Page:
How Could PBS' "The Great War" Write The Most Decorated African American Unit Out Of The Script?

How could the most important untold story of modern civil rights, a WWI story with the power to help heal a racially polarized America, be ignored?

How Could PBS' "The Great War" Write The Most Decorated African American Unit Out Of The Script?

A PASSAGE WAY IN THE UNDERGRPOPUND TUNNEL COMPLEX USED DURING WW I. PHOTO CREDIT to JEFF GUSKY, ALL RIGHTS RESERVED

PBS Aired "The Great War" the story of World War I, told through the voices of the doctors, nurses, aviators and troops, including the African American combat regiment known as The Harlem Hell Fighters. But how could the most decorated African American World War I combat unit ...the unit with the first and only black recipient of the Congressional Medal of Honor (until 2015)...the unit which suffered the most casualties of any African American WWI combat unit be written out of the script?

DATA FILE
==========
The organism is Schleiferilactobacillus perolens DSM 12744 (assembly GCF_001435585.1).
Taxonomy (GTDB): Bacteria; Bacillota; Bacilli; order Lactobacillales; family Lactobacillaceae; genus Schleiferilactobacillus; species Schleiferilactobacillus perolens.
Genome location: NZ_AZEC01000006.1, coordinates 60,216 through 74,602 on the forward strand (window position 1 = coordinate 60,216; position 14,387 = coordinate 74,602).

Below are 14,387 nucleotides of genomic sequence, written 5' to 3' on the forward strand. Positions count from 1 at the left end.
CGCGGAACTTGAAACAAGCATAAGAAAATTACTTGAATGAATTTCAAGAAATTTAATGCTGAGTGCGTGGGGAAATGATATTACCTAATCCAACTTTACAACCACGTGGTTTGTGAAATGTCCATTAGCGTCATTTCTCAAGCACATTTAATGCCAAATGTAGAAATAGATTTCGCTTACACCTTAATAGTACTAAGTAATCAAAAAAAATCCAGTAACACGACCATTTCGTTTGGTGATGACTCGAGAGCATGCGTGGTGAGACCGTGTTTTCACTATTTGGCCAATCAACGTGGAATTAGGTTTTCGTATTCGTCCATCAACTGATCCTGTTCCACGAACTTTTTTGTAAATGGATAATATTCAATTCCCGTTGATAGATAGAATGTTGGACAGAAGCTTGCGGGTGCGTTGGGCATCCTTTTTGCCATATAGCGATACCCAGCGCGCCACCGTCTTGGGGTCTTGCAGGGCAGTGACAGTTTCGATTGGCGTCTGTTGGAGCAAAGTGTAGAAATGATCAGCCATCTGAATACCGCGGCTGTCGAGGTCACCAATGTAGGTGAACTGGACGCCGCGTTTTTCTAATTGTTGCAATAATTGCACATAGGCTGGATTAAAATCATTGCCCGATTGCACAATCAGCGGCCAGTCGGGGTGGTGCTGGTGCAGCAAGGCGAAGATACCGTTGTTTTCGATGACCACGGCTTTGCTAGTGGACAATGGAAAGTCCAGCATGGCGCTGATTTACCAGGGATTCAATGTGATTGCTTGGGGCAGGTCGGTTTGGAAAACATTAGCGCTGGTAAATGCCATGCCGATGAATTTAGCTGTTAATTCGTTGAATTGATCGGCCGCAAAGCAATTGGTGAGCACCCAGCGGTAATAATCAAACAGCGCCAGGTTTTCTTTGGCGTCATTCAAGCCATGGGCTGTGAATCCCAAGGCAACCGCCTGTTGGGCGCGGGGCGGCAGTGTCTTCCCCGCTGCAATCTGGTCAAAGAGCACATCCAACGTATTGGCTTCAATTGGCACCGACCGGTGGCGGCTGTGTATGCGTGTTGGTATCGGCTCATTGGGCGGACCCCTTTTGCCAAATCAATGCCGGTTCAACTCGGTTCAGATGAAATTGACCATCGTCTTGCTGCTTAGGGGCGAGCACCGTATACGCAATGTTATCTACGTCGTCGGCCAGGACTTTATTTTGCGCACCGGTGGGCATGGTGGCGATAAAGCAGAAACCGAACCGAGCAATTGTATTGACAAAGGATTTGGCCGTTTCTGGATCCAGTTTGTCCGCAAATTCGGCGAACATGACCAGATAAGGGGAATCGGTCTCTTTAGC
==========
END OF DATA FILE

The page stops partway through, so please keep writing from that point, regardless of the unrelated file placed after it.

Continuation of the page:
And how could the most important untold story of modern civil rights, a WWI story with the power to help heal a racially polarized America, be ignored? Why The American Experience’s "The Great War" would amplify myths about the legend of the Harlem Hell Fighters while artfully making the extraordinary service of the three other African American combat regiments invisible is disturbing.

Last year, Jeff Gusky, medical doctor, National Geogrpahic photographer and explorer, found and photographed the only modern day remains of the last Americans fighting,

The Black Devils. Jeff explains what PBS' "The Great War" got wrong and outlines the facts in this must read Huffington Post article.